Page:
– OVERVIEW / THOUGHT PROCESS –
Sometimes, during the smallest of routines, you can come across something that can take hours to figure out! Fortunately, if you’ve been through the same situation in the past, you can come up with the solution within seconds and go along your way.
This writing is for just that. If you’re coming across this post, you have more than likely searched something about an update error in WordPress and are looking to figure out how to fix it.
– Troubleshooting –
Almost all of the update errors that I’ve run across in WordPress are due to permissions being set incorrectly. In this particular case, I was using a theme called ‘Eclipse’ and had just created a new domain name and VirtualHost for a website. After completing all of the essential steps for hosting a new website, my last step was to download and activate the theme that I wanted to use.
I could have used the theme installer if I had configured vsftpd as shown here, however for this install, I chose to download it to my computer and then secure copy (scp -r) the files to my server. When I started up WordPress and clicked the update button for the Eclipse theme, here’s what I saw:
# I’ve mentioned before that the first thing that comes to mind when I get an update fail is that the permissions are not set correctly. This case was no different. Here’s how I figured that out…
$ cd /var/www/html
$ ls -al wp-content
drwxrwxr-x 6 root apache 4096 Mar 1 17:49 wp-content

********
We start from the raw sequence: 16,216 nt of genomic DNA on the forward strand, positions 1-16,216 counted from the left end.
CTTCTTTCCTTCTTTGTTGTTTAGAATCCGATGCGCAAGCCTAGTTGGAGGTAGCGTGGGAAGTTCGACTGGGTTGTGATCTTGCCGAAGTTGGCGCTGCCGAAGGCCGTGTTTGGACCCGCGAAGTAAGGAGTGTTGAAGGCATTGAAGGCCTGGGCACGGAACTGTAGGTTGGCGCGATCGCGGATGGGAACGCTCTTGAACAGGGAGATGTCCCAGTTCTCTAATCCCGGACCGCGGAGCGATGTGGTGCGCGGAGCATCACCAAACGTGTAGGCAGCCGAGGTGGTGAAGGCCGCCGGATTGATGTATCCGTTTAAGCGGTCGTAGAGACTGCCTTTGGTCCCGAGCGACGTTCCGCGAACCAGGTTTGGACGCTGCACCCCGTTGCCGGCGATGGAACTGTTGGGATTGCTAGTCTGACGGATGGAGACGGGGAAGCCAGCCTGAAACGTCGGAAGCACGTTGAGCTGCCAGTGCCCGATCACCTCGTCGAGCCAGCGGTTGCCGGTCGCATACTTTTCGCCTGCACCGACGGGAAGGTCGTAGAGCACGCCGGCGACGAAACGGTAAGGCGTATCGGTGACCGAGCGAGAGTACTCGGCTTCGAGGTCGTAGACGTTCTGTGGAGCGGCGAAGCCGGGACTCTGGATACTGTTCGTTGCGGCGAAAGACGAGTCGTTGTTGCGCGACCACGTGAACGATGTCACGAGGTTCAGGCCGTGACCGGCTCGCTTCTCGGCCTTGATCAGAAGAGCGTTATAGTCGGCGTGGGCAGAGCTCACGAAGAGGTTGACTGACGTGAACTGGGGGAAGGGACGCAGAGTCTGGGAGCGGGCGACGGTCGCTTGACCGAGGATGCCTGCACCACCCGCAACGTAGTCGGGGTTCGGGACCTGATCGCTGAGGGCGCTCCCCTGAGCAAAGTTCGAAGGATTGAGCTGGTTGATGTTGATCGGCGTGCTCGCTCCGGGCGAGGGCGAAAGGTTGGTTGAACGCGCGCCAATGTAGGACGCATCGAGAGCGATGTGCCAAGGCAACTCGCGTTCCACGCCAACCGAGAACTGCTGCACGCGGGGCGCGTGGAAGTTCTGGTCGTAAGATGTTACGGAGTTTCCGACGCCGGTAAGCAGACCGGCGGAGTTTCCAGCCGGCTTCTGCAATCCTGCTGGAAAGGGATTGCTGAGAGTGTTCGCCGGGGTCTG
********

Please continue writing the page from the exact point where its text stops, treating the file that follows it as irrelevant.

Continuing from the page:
# The folder wp-content is the default container in WordPress for holding all of your themes, plugins, and updates. As such, in order to add something to it, WordPress needs to be able to talk to it. The output that you’re seeing here shows the permissions (drwxrwxr-x), the owner (root), the group (apache), the size (4096), the date (obvious), and the file or directory (wp-content). Since WordPress runs through the Apache (httpd) service, the group permissions should be apache… which it is.
$ cd /var/www/html/wp-content
$ ls -al themes
drwxrwxr-x 13 root apache 4096 Mar 1 04:20 themes
# Since the wp-content directory has the correct permissions, let’s go check out the files and directories within. When we look at the permissions for the theme that I uploaded, we see that the owner is root and the group is root. That’s because when I secure copied to the server, I did it as root. After I transferred the files, I should have changed the permissions… so let’s do that now.
$ cd /var/www/html/wp-content/themes
$ ls -al eclipse
drwxrwx–x 8 root root 4096 Feb 23 03:48 eclipse
– SOLUTION –
$ sudo chgrp -R apache eclipse
$ ls -al elipse
drwxrwx–x 8 root apache 4096 Feb 23 03:48 eclipse
# And now that the permissions are correct, the error goes away and we are now able to update those files.
– FINAL THOUGHTS –
Permissions can reek havoc on your every day operations, but they are absolutely essential. Knowing what to set and how to set it can ensure your server’s safety from bots and/or malicious hackers. Knowing that I’ve messed up my permissions in the past, I constantly audit my files and folders to verify they are set correctly. There are ways to automate this process as well, and perhaps I’ll write about that in the future. But for now, when you make changes to your system, don’t be in a hurry to finish. Take your time and verify you did it correctly. If you don’t have time to do it right the first time, how can you time to do it right the second time?
Always remember… WHAT IF AND WHY NOT?!?